And I'll take off from Nosy's comments into my main concerns about mutations for the purposes of this thread:
From the point of view of the ToE, which is that mutations are its driving force, the origin of everything living, of course it must be true that these mistakes are essential, and perfect replication would be a disaster, as Nosy says.
But if the ToE is NOT true, then mutations really probably are mistakes, whose supposed benefits are an illusion, and really simply evidence of the gradual deterioration of all life since the Fall. In this case the fact that most of them have no effect at all just underscores the gradualness of the deterioration process, and the occasional apparently beneficial mutation is a mere anomaly that occurs in the nature of the chemistry involved.
The examples so far given on that thread of supposedly beneficial mutations are to my mind highly questionable.
But of course I was taken to task for my definition of "beneficial" which is too strict apparently as I can't accept most of the examples given as beneficial.
I dunno. We're talking about THE supposed "driving force" of evolution, the system that brought us the eye and the hand and the human brain and in fact the whole stupefyingly elegant system of genetic coding -- it makes your jaw drop to begin to appreciate the mathematical precision involved in the coding process that creates proteins that actually do things in the cells of living things that make all functions possible -- except for those "mistakes" of course. So I have a hard time accepting that whatever produced the incredible coordinated functions and variations of living things has to resort to such trade-offs in dealing with disease, or explaining how so many genetic diseases keep occurring, if the ToE is correct, and evolution really is the amazing system that brought about all the amazing perfections that are obvious despite the errors.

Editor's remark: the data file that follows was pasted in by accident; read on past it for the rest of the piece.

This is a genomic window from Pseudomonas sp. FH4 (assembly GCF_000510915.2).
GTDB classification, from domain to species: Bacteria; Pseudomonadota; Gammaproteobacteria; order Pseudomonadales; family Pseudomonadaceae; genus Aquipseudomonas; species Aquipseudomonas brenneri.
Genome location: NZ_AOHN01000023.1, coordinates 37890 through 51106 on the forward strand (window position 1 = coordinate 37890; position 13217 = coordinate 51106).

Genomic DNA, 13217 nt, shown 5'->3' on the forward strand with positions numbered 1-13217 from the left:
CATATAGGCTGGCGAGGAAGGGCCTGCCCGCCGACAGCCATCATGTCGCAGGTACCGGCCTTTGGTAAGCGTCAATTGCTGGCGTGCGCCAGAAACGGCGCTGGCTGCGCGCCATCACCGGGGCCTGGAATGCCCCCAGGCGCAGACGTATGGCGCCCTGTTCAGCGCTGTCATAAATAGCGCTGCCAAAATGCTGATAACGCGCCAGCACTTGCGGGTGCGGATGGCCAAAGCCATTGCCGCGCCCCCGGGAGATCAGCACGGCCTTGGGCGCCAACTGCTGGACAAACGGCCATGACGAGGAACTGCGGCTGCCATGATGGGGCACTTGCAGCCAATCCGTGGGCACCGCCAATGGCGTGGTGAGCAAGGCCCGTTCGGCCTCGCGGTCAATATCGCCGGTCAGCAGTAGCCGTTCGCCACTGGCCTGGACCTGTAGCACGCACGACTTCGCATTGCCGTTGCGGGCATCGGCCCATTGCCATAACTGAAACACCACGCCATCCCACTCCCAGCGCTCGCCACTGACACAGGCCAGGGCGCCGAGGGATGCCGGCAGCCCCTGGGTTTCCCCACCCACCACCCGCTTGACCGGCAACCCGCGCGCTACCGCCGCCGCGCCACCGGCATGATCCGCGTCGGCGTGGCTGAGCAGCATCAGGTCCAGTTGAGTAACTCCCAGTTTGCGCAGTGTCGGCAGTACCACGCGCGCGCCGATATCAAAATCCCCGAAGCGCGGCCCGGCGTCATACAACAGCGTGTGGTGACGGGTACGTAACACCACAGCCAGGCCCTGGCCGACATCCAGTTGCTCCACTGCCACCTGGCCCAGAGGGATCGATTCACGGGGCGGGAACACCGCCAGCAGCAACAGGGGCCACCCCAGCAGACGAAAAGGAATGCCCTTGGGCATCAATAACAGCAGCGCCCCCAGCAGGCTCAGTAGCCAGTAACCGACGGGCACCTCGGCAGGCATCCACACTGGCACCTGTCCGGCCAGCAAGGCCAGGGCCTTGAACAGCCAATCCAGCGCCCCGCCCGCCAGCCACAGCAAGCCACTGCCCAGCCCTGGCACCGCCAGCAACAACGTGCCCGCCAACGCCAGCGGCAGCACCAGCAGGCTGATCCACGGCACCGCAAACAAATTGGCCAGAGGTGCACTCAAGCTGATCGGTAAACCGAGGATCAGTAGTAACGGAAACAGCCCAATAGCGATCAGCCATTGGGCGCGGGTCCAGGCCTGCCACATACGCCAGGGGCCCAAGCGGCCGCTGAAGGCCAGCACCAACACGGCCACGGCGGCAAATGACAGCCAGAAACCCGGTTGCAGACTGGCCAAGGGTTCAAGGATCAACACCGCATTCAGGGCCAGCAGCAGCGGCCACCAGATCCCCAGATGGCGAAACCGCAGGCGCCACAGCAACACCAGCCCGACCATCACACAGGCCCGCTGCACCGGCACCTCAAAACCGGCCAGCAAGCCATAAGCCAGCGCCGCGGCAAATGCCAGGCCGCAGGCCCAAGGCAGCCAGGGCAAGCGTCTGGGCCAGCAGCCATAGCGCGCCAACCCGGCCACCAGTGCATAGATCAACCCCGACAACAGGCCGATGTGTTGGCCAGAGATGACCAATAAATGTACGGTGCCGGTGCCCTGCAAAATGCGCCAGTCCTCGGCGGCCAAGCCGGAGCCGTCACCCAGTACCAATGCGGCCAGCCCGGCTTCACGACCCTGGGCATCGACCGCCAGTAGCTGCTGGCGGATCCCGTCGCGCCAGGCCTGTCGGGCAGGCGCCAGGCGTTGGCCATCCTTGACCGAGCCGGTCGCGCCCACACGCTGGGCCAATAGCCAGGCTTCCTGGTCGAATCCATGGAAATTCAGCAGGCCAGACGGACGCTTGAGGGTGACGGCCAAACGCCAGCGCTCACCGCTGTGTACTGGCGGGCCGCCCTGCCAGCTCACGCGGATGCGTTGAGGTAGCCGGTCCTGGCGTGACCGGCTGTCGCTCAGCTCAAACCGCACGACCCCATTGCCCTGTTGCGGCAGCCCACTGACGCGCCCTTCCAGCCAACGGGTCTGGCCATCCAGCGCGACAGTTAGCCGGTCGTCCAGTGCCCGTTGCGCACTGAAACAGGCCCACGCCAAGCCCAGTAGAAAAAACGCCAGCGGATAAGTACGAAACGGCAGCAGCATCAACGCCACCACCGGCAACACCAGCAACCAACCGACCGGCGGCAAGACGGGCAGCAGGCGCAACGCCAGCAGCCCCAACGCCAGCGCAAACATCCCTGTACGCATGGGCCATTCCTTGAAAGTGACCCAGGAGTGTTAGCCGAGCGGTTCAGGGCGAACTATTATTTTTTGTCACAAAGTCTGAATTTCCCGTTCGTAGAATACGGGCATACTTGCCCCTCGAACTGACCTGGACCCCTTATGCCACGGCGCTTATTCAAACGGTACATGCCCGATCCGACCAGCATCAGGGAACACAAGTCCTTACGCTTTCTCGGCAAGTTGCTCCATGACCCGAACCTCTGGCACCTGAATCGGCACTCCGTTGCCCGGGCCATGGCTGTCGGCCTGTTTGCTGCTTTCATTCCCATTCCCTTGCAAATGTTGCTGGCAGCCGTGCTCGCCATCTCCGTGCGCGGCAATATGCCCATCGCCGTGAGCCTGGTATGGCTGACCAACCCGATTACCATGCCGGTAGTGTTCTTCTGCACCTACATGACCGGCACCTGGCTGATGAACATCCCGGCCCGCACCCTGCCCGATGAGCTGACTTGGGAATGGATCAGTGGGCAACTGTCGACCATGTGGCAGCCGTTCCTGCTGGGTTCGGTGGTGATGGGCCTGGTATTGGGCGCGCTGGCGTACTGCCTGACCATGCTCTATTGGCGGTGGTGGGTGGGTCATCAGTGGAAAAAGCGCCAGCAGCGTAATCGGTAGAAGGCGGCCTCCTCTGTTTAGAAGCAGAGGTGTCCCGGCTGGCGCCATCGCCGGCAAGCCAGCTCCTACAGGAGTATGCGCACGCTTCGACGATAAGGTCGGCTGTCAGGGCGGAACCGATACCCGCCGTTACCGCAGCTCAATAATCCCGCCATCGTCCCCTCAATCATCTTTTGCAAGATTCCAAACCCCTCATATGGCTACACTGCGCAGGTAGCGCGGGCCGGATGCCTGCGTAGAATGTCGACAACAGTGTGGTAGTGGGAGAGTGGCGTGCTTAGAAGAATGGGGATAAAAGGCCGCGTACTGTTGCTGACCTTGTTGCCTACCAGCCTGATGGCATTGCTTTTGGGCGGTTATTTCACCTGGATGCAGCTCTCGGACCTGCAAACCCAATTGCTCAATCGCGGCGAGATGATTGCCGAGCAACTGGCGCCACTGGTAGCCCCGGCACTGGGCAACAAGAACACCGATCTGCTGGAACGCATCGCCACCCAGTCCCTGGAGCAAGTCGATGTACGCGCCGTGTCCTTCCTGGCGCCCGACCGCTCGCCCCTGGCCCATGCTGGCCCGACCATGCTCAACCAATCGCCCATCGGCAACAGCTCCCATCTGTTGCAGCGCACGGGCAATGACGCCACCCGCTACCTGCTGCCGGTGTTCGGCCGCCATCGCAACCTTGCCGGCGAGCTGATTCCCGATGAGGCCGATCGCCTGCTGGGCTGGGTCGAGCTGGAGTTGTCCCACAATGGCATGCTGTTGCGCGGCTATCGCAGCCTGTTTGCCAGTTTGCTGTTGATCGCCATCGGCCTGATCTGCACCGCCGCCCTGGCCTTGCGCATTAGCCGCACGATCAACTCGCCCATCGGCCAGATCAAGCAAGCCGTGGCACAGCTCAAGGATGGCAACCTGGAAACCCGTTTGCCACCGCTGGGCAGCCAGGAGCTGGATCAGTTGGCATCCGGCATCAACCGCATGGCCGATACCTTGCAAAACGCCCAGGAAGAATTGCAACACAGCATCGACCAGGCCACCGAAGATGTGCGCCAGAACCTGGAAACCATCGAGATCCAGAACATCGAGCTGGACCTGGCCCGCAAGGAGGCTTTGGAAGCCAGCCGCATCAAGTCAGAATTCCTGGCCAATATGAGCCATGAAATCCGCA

OK, that's my view of the examples of supposed beneficial mutations.
POSSIBLE NON-MISTAKE MUTATION? (as per YEC assumptions as opposed to ToE assumptions I mean)
But there is this other question about mutations for a creationist who believes in the Biblical Flood. What sort of genetic situation could conceivably account for the development of all the observed variation in living things from the few individuals of each Kind that were on the Ark?
ON the old thread I think it was Percy but I may be misremembering, maybe it was Wounded, who said that even if mutations are predictable they are still random the way the six sides of a die come up randomly and yet there are only those six possibilities. My answer to that is that genetic variation is random in THAT sense anyway, as in the linking up of various possible alleles from a large array in the population, and from the options in the combining of germ cells from two parents.
So it is still a possibility in my mind that there is a method to the madness of SOME so-called "mutations" that is really part of the normal reproductive system rather than merely a mistake and could somehow be part of the explanation for (micro) evolution since the ark.
All this could easily get bogged down in context because of the different basic assumptions, the ToE vs YEC, or simply because genetics is too complex and the varieties of mutations complex enough to choke a dinosaur let alone get digested by the likes of me.
So, I hope it is possible to make a thread out of this stuff.
Edited by Faith, : No reason given.
Edited by Faith, : Various organizational changes, titles, lists etc.
Edited by Faith, : Made another list

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Message 2 of 2 (342862)
08-23-2006 9:59 PM

Thread copied to the Is there really such a thing as a beneficial mutation? thread in the Biological Evolution forum, this copy of the thread has been closed.